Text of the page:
Severe deficiency of vitamin B6 is uncommon.
Alcoholics are thought to be most at risk of vitamin B6 deficiency due to low dietary intakes and impaired metabolism of the vitamin. Beside alcohol abuse, genetic disorders, liver disease, renal dialysis, rheumatoid arthritis can cause deficiency; malabsorption can occur by HIV (50).
In some studies of vitamin B6 deficiency, neurological symptoms, such as irritability, depression, and confusion have been noted; additional symptoms include inflammation of the tongue, open sores (‘ulcers’) inside the mouth, and ulcers of the skin at the corners of the mouth (2). Further symptoms are: microcytic anaemia, dermatitis, nervous/muscular signs, irritability, fatigue, numbness, headache, muscle twitching, difﬁculty walking, convulsions, depression and confusion (50).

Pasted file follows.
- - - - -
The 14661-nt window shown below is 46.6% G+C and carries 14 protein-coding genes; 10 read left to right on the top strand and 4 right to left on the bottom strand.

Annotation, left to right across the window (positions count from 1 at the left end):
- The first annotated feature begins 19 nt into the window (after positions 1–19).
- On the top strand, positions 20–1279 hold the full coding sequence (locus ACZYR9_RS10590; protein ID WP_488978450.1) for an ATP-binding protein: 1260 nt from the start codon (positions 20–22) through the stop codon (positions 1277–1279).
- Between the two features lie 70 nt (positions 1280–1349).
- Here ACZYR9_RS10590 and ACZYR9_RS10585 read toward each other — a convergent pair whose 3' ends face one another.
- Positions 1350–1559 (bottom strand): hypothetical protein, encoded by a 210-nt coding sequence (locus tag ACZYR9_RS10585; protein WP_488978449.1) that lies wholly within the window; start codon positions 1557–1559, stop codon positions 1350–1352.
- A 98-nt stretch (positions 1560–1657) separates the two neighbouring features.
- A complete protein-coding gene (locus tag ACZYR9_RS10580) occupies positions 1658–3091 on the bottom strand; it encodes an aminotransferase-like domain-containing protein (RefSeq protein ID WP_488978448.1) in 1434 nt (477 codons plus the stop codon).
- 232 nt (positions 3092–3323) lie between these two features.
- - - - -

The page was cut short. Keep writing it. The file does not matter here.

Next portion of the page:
Authored by Dr Peter Engel in 2010, reviewed and revised by Angelika Friedel on 14.06.2017